I discovered that the main reason for the festival being held at this time is connected with the harvesting of fruit from the Dawadawa tree. This fruit, which is like a bright yellow powder that comes in long pods and requires a lot of boiling, pounding etc before it can be used, is very precious due to its nutritional properties. In Jirapa, a town ban is placed on the harvesting until the pods are brown and ripe as early picking of green pods makes the fruit useless and a waste. This substance is high in protein in an area where many people cannot afford meat and fish. A spoonful of Dawadawa in their food benefits the children particularly. At this festival, the ban is lifted and the harvest can begin.

The spectators were many of all ages and their patience during the formalities in searing heat at the height of this hot, dry season is to be admired. They are used to it but I struggled!

Thursday, 26 April 2012

Voodoo Market

I heard before I left Ghana that the Friday Voodoo Market in Togo was worth a visit and so we embarked on a journey to Vogan that I hadn’t anticipated to be so long and uncomfortable. It is a huge general market but has areas devoted to fetishes and articles used in Voodoo celebrations, worship & sacrifices. Voodoo is one of the main religions in Togo.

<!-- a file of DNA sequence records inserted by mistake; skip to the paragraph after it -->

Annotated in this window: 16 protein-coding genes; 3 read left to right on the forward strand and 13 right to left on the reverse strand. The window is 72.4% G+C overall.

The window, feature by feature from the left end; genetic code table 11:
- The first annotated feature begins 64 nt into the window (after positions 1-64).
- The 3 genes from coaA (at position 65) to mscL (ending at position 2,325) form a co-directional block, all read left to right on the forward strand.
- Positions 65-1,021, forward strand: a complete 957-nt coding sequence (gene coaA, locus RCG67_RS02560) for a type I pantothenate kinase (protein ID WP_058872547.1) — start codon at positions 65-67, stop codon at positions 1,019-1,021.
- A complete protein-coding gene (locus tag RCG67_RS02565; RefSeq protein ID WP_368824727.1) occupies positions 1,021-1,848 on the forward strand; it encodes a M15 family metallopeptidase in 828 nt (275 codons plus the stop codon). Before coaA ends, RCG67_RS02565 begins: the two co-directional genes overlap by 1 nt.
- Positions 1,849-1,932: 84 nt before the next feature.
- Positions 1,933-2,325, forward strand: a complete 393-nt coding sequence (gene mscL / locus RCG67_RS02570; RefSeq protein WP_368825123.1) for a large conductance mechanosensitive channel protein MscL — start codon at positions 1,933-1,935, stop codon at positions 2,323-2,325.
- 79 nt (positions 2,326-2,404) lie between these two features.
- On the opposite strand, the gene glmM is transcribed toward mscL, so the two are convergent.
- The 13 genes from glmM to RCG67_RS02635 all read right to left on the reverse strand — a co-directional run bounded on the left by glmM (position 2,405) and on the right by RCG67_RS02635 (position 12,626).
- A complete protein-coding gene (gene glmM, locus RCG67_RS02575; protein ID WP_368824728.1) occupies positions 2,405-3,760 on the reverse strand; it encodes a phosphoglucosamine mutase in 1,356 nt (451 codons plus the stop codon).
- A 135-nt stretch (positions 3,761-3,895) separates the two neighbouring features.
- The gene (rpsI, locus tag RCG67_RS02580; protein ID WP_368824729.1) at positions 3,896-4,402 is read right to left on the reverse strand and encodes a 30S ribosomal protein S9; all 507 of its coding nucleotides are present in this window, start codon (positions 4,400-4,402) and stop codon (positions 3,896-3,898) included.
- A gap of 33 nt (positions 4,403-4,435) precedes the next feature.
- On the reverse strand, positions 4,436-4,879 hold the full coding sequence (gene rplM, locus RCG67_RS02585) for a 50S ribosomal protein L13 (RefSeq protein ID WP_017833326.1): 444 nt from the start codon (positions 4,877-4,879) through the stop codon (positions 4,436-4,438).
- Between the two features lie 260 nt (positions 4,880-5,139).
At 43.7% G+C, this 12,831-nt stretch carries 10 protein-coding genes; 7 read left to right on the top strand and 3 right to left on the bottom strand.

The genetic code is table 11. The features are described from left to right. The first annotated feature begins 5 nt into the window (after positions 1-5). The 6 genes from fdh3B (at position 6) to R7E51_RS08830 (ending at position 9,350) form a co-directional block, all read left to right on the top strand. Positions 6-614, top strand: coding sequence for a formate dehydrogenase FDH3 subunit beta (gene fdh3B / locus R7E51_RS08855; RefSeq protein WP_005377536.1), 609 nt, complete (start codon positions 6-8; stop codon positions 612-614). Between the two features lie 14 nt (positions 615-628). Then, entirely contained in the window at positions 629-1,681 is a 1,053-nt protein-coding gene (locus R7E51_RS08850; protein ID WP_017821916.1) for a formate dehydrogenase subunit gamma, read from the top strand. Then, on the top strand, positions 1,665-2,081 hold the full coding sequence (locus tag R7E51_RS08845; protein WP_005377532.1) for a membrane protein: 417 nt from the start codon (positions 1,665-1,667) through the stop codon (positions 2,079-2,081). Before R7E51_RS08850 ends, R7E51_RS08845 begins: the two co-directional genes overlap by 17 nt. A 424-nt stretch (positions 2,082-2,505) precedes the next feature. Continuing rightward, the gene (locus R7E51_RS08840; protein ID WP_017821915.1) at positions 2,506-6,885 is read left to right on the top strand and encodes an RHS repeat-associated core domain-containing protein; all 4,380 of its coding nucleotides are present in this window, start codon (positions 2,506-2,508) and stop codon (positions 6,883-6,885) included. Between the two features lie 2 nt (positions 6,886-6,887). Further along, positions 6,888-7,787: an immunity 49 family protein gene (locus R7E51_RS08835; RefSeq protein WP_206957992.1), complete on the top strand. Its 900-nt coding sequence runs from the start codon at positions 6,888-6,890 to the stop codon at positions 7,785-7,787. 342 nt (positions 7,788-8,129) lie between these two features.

As expected, the stallholders, most of whom were Traditional Priests, were not happy to pose for photos, but a few CFAs made a difference and we could snap whatever we liked. 

These are dead birds, cleaned and dried.
The round trip took three and a half hours but was worth the dreadful road surfaces and the dust! I am still trying to imagine what they do with all this stuff. I don’t think there is any danger of my conversion to Voodoo practices in the near future but it was all rather fascinating.

Tuesday, 24 April 2012

The Flip-Flop Money Changer

The first morning in Togo we discovered we had acquired another guide! We now had a guide for the guide for the driver. Jacques was needed to show us the Creative Arts College and our way up the mountain to an Eco-village. I wondered what Germaine’s role was….besides flirting uncontrollably with Francis, the driver. At least they didn’t all try to sit on each others’ laps in the car. Already, Jeny, Gaynor and I were squashed in the back seat. Jacques appeared to have his own moto, on which he performed gymnastics, until it developed a puncture, as he led us for a few kilometres up the winding roads through forest. This is the other side of the Volta Region Mountains.